Not just a knee-jerk

Richard Seymour reviews The Reactionary Mind: Conservatism from Edmund Burke to Sarah Palin by Corey Robin

November 29, 2011
2 min read

Conservatism is a strange animal. Lacking the programmatic expositions of both liberalism and socialism, its adherents represent it as a preference for the familiar, the traditional and gradual change. Critics of conservatism such as Ted Honderich have pointed out that this would make conservatism remarkably stupid, involving hatred of the new until it had become familiar, no matter the principle involved. Moreover, such a description fails to capture the breadth of conservatism, which encompasses everything from reactionary anti-capitalism to pro‑market liberalism. Robin’s elegant book, a history of conservative ideas from Hobbes onward, resolves this dilemma by treating conservatism as a counter-revolutionary doctrine.

Far from offering a knee-jerk defence of tradition, the reactionary impulse moves in two directions: ‘first, to a critique and reconfiguration of the old regime; second, to an absorption of the ideas and tactics of the very revolution or reform it opposes’.

This is a hallmark of conservatism from its inception. As much as Joseph de Maistre hated the democratic, republican tumult of the French revolution, he was forced to address his counter-revolutionary appeal to ‘citizens!’ And far from defending a static order, conservatives warn that egalitarianism will lead to stagnation. This is the basis of Nietzsche’s fears about the ‘Last Man’, and of Ayn Rand’s championing of the ‘demigod creator’ against the ‘unproductive elements in society’ who would constrain him. Lastly, far from being staid traditionalists, they mostly tend to be adventurists and lovers of the turmoil of war.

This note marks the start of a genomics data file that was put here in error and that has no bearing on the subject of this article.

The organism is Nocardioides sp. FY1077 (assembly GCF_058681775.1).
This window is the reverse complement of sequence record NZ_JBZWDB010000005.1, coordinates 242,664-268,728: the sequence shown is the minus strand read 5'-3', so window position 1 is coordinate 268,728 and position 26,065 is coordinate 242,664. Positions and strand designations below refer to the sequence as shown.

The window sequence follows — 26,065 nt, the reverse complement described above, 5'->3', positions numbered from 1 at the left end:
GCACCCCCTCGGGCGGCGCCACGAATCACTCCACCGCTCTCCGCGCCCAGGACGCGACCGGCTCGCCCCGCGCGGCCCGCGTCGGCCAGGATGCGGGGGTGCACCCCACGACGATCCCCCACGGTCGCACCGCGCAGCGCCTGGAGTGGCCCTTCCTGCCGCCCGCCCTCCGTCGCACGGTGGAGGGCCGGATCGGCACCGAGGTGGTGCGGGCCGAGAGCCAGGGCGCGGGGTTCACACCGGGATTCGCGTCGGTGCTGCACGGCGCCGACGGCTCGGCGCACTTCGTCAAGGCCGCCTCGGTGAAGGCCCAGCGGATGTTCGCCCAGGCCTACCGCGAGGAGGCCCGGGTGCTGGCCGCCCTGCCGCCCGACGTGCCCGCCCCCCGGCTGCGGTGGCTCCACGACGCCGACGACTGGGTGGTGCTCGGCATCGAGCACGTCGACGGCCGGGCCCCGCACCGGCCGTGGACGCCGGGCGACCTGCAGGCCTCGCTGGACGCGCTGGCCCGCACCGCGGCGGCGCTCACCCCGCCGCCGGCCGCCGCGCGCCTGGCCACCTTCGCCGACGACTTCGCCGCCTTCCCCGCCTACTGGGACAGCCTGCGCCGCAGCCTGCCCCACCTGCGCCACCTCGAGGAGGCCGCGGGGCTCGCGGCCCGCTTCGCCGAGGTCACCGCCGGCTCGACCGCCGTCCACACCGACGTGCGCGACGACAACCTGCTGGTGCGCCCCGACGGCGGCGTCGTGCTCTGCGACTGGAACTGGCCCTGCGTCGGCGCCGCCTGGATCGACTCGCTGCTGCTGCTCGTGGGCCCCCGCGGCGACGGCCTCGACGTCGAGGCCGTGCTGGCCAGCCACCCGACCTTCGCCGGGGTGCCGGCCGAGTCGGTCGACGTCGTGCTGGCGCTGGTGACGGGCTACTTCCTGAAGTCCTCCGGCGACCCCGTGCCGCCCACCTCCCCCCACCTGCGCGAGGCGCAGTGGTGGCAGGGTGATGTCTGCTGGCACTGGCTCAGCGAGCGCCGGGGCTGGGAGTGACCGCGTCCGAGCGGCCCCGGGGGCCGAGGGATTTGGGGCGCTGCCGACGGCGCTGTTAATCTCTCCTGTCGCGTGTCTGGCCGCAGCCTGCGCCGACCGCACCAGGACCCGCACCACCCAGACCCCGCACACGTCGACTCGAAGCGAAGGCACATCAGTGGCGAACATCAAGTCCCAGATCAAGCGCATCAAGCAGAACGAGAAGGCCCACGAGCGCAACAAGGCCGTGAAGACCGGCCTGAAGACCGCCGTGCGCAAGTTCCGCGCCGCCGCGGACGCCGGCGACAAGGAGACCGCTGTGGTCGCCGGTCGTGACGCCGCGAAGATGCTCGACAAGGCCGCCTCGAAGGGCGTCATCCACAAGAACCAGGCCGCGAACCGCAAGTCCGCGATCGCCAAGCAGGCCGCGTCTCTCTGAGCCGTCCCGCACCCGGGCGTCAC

Above all, conservatism is opposed to the populace assuming the rights and authority of government. Whether it is Calhoun seeking to exclude African-Americans from the polity, or Burke barring labourers from a share in the management of the state, conservatism is profoundly anti-democratic. Yet in an era when the masses are mobile, conservatives must offer popular participation in the hierarchies they defend.

For Maistre, the lower orders could share in the majesty of monarchy. For later conservatives, the task was to enable the lower orders to boss others around – women, black people and those lower down the productive chain.

Such is the case brilliantly expounded in Robin’s latest book, an invaluable guide to the reactionaries of our time.


✹ Try our new pay-as-you-feel subscription — you choose how much to pay.

Secrets and spies of Scotland Yard
A new Espionage Act threatens whistleblowers and journalists, writes Sarah Kavanagh

#AndABlackWomanAtThat – part II: a discussion of power and privilege
In the second article of a three-part series, Sheri Carr reflects on the silencing of black women and the flaws in safe spaces

How progressive is the ‘progressive alliance’?
We need an anti-austerity alliance, not a vaguely progressive alliance, argues Michael Calderbank

The YPJ: Fighting Isis on the frontline
Rahila Gupta talks to Kimmie Taylor about life on the frontline in Rojava

Joint statement on George Osborne’s appointment to the Evening Standard
'We have come together to denounce this brazen conflict of interest and to champion the growing need for independent, truthful and representative media'

Confronting Brexit
Paul O’Connell and Michael Calderbank consider the conditions that led to the Brexit vote, and how the left in Britain should respond